Book Review: Best Canadian Poetry in English 2010

I am a huge fan of public libraries; it is why one of my standard “cover photos” for these little blogs is a picture of what was once the St. Thomas Public Library (and is now a part of the St. Thomas City Hall building complex).  Indeed, I borrowed a copy of The Best Canadian Poetry in English (2010) from the STPL.  Even though the title is now eight years old, I’m glad that I’ve spent the past week reading it.

The collection is published by Tightrope Books – and it is part of a series that appears to have begun back in 2008.  Yes, there’s a 2017 edition…no, I haven’t gotten to it yet.   The series attempts to gather the publishers can find published across a wide set of periodicals and publications.  Gathering the best you can find is a nice idea.  As is the idea that the collection can provide a valuable tool to those “curious about Canadian poetry but need a place for such curiosity to begin.” (Molly Peacock in the prologue).   And the 2010 collection is pretty reasonable.

The collection itself presents a kind of top fifty. Of the fifty, I find myself significantly supportive of a significant portion.  I will take the time to mention several:

  • Barry Dempster’s Mary Lake Writing Retreat
  • Kildare Dobbs’ It
  • Sue Goyette’s This Last Lamp
  • Jamella Hagen’s Driving Daytona
  • Dave Margoshes’ The Chicken Coop
  • Jim Nason’s Black Ice
  • Marilyn Gear Pilling’s Billy Collins Interviewed On Stage at Chautauqua
  • Lenore & Beth Rowntree’s 7lbs 6oz
  • David Zieroth’s How Brave

I don’t have any rights to re-publish any of those terrific poems, but I’ll recommend buying the book to get them – or even buying collections by the poets.  Finally, sure, do what I often do and visit the library.

Now I want to comment on some other features of the book.  I want to consider a few sentiments expressed by Molly Peacock, the series editor.  In Peacock’s prologue, I find an admirable perspective of poetry in the argument that “Poetry is the art that responds to the anxiety of living.”  I think this is true, insofar as it goes, but I think this argument cuts poetry a bit short on what it does…and perhaps similarly cuts other arts short on what they do.  I think I’d have preferred the argument to be phrased something like: As art, poetry responds to the anxiety of living.  It is a worthy introduction to what poetry can do.  I am reluctant to narrow poetry to existential anxiety.  I think it has more to it….not that existential anxiety isn’t very real and at times very much in the need of response.

I am more particularly interested in Peacock’s comments about Canadian poetry as contrasted with American poetry.

…a distinction between Canadian and American poets in terms of their contracts with their readers.  While the American poet often feels that she or he must impress with fireworks in the first few lines, feeling some desperation to hold the reader, I do not sense this pressure in Canadian poets.  They have a different relationship with the reader, and I think it is one of trust.  A Canadian poet feels that to start slow and gather the individual strangeness of perception is possible because that Canadian poet can trust the reader to wait to find out what will happen in the poem.  The reader of Canadian poetry does not say, Impress me.  Instead this reader says engage me.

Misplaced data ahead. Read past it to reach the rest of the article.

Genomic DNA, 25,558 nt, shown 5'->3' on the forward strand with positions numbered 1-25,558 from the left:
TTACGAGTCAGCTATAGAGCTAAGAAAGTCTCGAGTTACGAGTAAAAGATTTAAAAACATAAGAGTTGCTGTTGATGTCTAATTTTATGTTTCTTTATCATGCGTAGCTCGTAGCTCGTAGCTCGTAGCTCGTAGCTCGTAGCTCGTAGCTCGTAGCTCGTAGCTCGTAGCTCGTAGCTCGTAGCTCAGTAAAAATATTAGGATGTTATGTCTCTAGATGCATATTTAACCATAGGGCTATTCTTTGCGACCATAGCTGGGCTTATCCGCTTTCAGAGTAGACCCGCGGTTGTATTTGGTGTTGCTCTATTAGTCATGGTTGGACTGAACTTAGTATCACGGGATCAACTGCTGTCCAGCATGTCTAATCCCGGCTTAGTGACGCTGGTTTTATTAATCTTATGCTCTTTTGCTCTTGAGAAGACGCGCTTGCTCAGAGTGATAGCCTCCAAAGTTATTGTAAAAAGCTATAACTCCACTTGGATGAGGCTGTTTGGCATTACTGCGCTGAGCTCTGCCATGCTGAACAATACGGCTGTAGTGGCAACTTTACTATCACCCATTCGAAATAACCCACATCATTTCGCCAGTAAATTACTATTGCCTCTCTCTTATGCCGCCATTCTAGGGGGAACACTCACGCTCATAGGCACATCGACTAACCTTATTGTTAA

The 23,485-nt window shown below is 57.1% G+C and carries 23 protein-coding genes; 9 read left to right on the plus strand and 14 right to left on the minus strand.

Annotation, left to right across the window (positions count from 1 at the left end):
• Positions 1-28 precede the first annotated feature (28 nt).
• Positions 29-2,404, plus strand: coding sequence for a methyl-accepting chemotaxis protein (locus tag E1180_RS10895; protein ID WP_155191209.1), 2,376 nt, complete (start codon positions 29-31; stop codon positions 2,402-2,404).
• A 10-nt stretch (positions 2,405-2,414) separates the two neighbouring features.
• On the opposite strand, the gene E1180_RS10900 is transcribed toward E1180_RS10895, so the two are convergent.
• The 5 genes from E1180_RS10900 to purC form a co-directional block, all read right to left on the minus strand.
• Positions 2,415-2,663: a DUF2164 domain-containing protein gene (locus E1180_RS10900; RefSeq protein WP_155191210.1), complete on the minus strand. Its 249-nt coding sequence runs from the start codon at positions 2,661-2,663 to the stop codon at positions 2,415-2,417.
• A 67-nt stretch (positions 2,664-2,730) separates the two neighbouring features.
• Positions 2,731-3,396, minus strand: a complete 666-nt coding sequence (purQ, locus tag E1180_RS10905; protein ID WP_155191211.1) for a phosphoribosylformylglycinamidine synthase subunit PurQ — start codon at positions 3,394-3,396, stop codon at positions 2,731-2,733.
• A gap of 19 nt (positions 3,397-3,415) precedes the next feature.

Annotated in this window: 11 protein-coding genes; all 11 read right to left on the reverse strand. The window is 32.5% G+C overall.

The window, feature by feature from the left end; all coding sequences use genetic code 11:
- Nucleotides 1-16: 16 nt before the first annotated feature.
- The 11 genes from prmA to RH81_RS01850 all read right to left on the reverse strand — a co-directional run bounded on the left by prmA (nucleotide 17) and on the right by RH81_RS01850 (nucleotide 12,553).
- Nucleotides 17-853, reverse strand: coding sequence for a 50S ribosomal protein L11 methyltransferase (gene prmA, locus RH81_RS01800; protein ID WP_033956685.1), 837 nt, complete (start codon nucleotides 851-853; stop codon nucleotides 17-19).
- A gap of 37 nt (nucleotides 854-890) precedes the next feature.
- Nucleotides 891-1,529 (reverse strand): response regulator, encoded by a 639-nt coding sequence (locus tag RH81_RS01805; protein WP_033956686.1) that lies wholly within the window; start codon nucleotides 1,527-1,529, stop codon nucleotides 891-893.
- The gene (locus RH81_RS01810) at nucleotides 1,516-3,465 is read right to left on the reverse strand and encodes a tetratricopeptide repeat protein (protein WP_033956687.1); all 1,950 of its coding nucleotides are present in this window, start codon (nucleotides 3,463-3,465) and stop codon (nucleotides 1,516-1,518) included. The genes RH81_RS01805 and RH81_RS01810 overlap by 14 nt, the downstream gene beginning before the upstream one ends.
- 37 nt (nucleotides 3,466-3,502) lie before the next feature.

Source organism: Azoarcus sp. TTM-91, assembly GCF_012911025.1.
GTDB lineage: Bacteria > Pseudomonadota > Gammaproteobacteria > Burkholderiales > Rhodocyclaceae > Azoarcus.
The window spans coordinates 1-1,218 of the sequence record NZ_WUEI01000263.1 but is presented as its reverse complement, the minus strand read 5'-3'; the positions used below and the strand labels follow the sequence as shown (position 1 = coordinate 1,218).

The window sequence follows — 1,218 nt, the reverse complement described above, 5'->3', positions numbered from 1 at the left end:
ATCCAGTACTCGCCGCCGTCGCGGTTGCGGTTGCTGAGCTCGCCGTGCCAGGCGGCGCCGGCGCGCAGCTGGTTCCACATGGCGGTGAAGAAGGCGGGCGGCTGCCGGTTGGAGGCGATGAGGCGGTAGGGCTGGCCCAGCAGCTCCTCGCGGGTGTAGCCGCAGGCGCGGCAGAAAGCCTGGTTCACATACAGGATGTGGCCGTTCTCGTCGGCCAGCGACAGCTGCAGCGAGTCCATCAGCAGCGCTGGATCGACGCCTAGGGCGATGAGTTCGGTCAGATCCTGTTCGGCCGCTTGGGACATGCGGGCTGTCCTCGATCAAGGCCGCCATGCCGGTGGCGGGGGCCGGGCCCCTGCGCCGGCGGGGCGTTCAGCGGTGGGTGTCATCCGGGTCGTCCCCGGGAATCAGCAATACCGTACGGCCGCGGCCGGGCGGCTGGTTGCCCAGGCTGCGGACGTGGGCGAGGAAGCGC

How distinctly Canadian it is to attempt to define Canadian characteristics through contrast to Americans…and with just the slightest moral superiority and arrogance.  That hint of arrogance and virtue.  Should Peacock be forgiven for this since these sentiments were initially for an American audience…or wondered at for phrasing them this way for a Canadian edition? When will Canadians define themselves without a nagging need to reference others?  Perhaps in later editions of the collection that occurs.

Another complaint?  Well, I found it a bit annoying that a this “best Canadian poetry in English” needed to include several pages of descriptive text presented in two languages…French and then an English translation.  Really?  Canadian poetry in English is best represented by that?  I’ve never been a fan of descriptive passages being pawned-off as poetry when they should instead be inserted into some other, longer work of prose…some story or narrative where a bit of image-filled language can really make an impact.  The argument of this piece, within the context of the collection, seems to be that you can really only understand and develop poetry in English if you see what it doesn’t do in French (or any language).  Really?  I think not.

A few quibbles.  That’s not bad really.  Very little in this world is perfect.  I was wonderfully moved by The Chicken Coop.  I may just need to memorize How Brave.  And the others in my little list of favorites were worth reading many times.  All in all, I’d say it was worth the week I spent with it.

Addendum: I spent several days with the 2013 edition of the book and simply couldn’t find a comfortable spot to lay my attention.  The 2013 edition had a different guest editor, so it is possible that my tastes and preferences simply don’t align with that editors…several poets who I enjoy reading were among those anthologized in the collection but even these didn’t seem to be samples that drew me in.  I’m not going to write a post devoted solely to gripes on that edition – but it is worthwhile noting that sometimes poetry and audience do not connect.

Revision History Notes: All content on is subject to edit and revision. Whenever possible, dates of revisions will be note.  Original post 14/02/2018.  Updated 18/02/2018.


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